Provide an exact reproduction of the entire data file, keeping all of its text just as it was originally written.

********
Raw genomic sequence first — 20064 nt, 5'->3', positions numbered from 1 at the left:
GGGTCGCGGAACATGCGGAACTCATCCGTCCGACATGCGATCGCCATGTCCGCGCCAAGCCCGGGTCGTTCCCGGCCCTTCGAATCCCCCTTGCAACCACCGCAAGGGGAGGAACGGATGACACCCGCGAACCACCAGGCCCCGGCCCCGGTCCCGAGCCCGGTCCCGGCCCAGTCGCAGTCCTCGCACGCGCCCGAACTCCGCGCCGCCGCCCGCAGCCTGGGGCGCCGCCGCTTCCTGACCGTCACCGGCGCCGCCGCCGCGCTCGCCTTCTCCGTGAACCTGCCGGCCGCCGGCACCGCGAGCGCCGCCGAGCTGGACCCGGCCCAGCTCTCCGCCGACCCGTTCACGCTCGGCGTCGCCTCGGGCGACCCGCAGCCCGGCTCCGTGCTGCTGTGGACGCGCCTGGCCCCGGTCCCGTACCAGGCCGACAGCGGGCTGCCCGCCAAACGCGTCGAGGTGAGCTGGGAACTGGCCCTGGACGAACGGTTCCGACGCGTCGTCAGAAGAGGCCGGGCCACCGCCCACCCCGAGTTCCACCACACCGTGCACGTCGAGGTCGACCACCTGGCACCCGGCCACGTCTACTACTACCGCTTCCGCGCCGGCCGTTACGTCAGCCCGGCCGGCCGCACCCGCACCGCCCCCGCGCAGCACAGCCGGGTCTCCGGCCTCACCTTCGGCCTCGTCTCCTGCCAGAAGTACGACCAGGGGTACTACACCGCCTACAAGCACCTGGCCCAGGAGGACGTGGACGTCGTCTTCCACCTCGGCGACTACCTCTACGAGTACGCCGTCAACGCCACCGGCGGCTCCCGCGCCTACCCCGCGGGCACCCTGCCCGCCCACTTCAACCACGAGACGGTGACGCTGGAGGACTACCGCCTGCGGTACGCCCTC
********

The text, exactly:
Raw genomic sequence first — 20064 nt, 5'->3', positions numbered from 1 at the left:
GGGTCGCGGAACATGCGGAACTCATCCGTCCGACATGCGATCGCCATGTCCGCGCCAAGCCCGGGTCGTTCCCGGCCCTTCGAATCCCCCTTGCAACCACCGCAAGGGGAGGAACGGATGACACCCGCGAACCACCAGGCCCCGGCCCCGGTCCCGAGCCCGGTCCCGGCCCAGTCGCAGTCCTCGCACGCGCCCGAACTCCGCGCCGCCGCCCGCAGCCTGGGGCGCCGCCGCTTCCTGACCGTCACCGGCGCCGCCGCCGCGCTCGCCTTCTCCGTGAACCTGCCGGCCGCCGGCACCGCGAGCGCCGCCGAGCTGGACCCGGCCCAGCTCTCCGCCGACCCGTTCACGCTCGGCGTCGCCTCGGGCGACCCGCAGCCCGGCTCCGTGCTGCTGTGGACGCGCCTGGCCCCGGTCCCGTACCAGGCCGACAGCGGGCTGCCCGCCAAACGCGTCGAGGTGAGCTGGGAACTGGCCCTGGACGAACGGTTCCGACGCGTCGTCAGAAGAGGCCGGGCCACCGCCCACCCCGAGTTCCACCACACCGTGCACGTCGAGGTCGACCACCTGGCACCCGGCCACGTCTACTACTACCGCTTCCGCGCCGGCCGTTACGTCAGCCCGGCCGGCCGCACCCGCACCGCCCCCGCGCAGCACAGCCGGGTCTCCGGCCTCACCTTCGGCCTCGTCTCCTGCCAGAAGTACGACCAGGGGTACTACACCGCCTACAAGCACCTGGCCCAGGAGGACGTGGACGTCGTCTTCCACCTCGGCGACTACCTCTACGAGTACGCCGTCAACGCCACCGGCGGCTCCCGCGCCTACCCCGCGGGCACCCTGCCCGCCCACTTCAACCACGAGACGGTGACGCTGGAGGACTACCGCCTGCGGTACGCCCTC